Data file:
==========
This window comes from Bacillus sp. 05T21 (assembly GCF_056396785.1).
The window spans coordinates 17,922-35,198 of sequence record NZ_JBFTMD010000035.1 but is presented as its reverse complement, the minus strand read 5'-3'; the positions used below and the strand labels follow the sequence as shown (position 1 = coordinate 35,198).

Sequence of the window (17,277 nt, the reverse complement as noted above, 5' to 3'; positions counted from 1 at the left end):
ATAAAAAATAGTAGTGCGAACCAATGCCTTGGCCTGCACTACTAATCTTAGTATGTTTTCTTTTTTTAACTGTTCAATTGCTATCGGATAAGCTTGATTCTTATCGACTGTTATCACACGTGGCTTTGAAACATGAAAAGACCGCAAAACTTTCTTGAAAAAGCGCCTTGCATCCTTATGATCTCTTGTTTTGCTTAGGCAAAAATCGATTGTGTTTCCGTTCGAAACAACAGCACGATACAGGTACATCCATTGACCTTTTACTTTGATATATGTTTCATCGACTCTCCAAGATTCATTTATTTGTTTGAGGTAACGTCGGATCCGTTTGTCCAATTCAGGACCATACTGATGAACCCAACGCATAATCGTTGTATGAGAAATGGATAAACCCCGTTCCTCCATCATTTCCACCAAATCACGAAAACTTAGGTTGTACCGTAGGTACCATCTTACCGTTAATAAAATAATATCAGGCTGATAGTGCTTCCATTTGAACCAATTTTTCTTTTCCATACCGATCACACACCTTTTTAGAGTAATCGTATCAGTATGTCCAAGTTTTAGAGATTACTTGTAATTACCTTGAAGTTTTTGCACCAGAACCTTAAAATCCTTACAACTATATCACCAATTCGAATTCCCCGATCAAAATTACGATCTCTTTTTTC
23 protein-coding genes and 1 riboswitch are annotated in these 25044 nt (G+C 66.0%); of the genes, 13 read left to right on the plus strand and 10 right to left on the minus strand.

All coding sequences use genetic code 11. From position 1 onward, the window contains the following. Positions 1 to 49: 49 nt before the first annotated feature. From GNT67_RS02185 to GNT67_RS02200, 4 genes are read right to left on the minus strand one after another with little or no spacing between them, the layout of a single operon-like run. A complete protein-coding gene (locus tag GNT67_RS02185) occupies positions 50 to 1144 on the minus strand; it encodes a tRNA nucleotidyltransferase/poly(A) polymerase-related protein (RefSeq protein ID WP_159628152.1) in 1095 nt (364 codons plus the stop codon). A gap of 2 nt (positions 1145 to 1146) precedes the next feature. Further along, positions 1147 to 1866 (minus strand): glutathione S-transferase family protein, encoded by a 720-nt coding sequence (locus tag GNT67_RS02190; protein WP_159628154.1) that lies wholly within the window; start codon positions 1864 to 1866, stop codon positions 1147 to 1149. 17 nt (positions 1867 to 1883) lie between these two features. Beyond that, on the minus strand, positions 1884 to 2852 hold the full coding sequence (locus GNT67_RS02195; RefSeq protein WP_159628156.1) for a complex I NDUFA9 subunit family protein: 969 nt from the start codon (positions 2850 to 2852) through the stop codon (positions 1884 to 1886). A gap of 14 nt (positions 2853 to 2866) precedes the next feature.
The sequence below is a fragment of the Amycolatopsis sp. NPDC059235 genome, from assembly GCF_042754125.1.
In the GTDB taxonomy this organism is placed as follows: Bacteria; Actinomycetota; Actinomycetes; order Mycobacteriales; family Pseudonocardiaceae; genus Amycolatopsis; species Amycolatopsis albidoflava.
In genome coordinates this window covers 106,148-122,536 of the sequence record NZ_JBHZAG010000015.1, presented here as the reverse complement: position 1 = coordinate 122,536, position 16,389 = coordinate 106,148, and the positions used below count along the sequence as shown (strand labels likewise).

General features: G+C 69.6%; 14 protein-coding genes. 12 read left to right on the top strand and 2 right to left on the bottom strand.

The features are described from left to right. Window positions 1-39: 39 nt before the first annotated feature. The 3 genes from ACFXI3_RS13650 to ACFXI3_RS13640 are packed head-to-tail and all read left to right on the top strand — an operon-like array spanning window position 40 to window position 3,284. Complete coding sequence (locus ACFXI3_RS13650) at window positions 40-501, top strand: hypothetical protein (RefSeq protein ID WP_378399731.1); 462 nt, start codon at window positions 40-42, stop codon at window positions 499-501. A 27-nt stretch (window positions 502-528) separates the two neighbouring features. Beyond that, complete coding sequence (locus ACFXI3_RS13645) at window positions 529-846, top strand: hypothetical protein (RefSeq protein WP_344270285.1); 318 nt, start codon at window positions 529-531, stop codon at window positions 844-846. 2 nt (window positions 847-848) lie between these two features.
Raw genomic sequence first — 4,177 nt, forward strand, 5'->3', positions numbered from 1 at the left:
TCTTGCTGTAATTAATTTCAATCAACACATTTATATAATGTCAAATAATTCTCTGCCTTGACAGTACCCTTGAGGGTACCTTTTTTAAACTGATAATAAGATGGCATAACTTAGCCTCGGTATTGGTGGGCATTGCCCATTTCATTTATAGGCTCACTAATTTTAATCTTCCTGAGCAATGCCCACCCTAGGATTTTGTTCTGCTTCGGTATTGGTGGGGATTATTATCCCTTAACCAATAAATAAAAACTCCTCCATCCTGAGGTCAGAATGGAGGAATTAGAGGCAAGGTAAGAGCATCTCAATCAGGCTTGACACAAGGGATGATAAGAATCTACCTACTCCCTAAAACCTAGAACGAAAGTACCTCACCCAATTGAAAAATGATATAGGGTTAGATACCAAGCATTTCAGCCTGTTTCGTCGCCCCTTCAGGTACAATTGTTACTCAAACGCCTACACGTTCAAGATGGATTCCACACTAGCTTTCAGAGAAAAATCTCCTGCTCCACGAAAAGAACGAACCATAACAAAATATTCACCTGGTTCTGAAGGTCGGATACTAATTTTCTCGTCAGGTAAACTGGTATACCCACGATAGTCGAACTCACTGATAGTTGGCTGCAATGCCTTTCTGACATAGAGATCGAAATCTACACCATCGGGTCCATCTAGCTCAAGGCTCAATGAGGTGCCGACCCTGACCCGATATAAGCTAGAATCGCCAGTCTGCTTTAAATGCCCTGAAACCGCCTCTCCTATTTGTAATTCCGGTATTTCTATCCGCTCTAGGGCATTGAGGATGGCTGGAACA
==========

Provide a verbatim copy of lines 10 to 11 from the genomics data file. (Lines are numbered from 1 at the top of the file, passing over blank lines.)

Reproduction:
General features: G+C 69.6%; 14 protein-coding genes. 12 read left to right on the top strand and 2 right to left on the bottom strand.

The features are described from left to right. Window positions 1-39: 39 nt before the first annotated feature. The 3 genes from ACFXI3_RS13650 to ACFXI3_RS13640 are packed head-to-tail and all read left to right on the top strand — an operon-like array spanning window position 40 to window position 3,284. Complete coding sequence (locus ACFXI3_RS13650) at window positions 40-501, top strand: hypothetical protein (RefSeq protein ID WP_378399731.1); 462 nt, start codon at window positions 40-42, stop codon at window positions 499-501. A 27-nt stretch (window positions 502-528) separates the two neighbouring features. Beyond that, complete coding sequence (locus ACFXI3_RS13645) at window positions 529-846, top strand: hypothetical protein (RefSeq protein WP_344270285.1); 318 nt, start codon at window positions 529-531, stop codon at window positions 844-846. 2 nt (window positions 847-848) lie between these two features.